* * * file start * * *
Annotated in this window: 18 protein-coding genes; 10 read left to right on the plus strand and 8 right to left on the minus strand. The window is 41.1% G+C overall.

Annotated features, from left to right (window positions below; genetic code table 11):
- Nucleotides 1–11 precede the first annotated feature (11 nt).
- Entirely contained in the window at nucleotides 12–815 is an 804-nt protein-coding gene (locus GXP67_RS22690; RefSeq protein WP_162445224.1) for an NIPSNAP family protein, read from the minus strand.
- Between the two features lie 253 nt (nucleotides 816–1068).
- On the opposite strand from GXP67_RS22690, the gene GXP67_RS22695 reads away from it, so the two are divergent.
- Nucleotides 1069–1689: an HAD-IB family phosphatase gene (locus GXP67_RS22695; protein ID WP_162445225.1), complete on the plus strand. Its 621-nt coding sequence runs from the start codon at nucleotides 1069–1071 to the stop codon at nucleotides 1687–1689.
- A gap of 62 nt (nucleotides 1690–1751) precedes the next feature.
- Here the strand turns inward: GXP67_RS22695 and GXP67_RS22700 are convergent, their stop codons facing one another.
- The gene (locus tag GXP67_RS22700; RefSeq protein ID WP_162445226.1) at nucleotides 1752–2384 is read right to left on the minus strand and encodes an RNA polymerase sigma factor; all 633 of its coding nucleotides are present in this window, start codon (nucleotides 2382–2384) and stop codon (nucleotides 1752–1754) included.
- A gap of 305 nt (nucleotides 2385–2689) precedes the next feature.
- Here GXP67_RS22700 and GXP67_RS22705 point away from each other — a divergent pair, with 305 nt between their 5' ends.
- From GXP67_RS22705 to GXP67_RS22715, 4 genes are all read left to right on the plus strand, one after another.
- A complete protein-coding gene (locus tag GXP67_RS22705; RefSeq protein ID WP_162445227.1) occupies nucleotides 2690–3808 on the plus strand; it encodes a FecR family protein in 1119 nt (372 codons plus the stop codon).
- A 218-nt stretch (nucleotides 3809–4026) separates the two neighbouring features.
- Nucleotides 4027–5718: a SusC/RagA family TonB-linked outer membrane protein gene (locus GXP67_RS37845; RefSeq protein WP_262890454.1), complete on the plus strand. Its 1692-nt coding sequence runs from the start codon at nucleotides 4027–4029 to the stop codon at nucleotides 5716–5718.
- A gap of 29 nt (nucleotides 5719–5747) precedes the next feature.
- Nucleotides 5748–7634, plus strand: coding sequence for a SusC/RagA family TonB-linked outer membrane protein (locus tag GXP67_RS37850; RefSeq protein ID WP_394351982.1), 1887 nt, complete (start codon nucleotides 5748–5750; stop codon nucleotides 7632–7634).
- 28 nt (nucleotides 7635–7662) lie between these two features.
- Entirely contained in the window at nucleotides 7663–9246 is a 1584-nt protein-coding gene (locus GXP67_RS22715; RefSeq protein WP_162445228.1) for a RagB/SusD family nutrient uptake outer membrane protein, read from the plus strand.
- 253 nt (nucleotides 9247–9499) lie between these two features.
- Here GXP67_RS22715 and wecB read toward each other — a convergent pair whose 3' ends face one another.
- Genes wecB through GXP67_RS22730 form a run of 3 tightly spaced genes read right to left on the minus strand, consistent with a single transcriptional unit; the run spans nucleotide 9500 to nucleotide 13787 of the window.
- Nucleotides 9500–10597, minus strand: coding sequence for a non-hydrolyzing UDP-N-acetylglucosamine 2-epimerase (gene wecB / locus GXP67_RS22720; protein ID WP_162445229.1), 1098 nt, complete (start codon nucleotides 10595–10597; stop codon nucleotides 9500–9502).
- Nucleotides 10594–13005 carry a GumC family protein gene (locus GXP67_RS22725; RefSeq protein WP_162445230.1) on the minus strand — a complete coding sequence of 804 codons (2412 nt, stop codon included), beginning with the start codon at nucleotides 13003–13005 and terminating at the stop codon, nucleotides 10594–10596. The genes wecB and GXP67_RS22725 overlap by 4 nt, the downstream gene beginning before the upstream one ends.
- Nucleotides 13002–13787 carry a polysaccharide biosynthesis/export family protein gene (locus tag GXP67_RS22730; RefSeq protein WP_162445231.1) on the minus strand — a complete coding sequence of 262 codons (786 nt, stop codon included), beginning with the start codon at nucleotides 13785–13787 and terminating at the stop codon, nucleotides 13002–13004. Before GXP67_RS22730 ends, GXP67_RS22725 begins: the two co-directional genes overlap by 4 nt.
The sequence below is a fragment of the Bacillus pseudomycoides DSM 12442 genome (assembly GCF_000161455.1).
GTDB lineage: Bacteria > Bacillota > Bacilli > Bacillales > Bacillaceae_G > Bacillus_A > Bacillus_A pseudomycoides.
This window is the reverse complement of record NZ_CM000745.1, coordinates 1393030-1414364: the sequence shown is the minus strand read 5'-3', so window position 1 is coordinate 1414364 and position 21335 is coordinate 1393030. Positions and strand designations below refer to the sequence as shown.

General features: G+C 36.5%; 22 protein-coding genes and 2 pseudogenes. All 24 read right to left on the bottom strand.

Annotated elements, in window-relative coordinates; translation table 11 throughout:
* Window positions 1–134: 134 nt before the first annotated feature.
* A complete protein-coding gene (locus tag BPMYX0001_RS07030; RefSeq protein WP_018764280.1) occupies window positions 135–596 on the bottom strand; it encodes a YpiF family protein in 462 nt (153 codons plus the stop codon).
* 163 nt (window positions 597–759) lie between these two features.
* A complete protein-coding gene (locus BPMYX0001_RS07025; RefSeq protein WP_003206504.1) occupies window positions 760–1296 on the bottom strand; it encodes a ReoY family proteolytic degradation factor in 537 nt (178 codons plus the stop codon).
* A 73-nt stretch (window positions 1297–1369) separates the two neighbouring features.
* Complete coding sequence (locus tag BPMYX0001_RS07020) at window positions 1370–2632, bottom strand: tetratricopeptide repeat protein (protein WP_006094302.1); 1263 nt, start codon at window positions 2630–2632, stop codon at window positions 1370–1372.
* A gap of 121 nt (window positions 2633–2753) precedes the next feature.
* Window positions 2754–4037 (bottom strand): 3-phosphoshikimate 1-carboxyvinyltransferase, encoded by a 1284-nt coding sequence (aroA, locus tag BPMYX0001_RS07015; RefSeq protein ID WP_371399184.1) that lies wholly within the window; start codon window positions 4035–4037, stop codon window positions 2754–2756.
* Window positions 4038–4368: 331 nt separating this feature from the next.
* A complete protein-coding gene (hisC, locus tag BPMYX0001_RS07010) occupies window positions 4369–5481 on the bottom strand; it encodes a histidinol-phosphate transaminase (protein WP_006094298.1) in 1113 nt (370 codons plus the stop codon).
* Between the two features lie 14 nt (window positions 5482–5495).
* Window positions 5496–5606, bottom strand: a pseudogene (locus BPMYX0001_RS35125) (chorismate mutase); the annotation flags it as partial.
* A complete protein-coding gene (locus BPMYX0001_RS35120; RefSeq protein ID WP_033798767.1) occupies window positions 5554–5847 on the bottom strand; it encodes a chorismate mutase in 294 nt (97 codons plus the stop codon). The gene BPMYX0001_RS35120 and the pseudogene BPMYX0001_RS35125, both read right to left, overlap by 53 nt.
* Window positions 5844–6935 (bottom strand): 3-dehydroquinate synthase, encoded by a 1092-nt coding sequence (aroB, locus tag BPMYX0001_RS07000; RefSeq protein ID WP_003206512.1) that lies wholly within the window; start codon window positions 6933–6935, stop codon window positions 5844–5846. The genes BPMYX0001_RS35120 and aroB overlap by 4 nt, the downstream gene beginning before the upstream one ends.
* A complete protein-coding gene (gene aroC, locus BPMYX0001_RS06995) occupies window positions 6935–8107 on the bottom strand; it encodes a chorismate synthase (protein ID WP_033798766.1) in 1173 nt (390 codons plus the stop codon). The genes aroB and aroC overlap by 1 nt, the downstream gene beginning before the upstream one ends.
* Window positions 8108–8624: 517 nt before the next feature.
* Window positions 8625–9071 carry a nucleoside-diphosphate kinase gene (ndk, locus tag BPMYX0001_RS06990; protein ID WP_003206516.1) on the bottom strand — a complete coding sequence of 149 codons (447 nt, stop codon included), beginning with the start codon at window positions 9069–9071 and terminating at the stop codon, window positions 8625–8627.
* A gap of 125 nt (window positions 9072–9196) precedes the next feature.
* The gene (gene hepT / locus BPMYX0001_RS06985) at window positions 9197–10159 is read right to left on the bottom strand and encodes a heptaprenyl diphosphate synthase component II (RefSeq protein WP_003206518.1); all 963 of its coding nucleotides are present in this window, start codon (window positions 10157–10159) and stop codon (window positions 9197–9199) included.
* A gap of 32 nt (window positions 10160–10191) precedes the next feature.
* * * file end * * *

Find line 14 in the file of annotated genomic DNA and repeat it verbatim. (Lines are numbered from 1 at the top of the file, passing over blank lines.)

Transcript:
- A complete protein-coding gene (locus tag GXP67_RS22705; RefSeq protein ID WP_162445227.1) occupies nucleotides 2690–3808 on the plus strand; it encodes a FecR family protein in 1119 nt (372 codons plus the stop codon).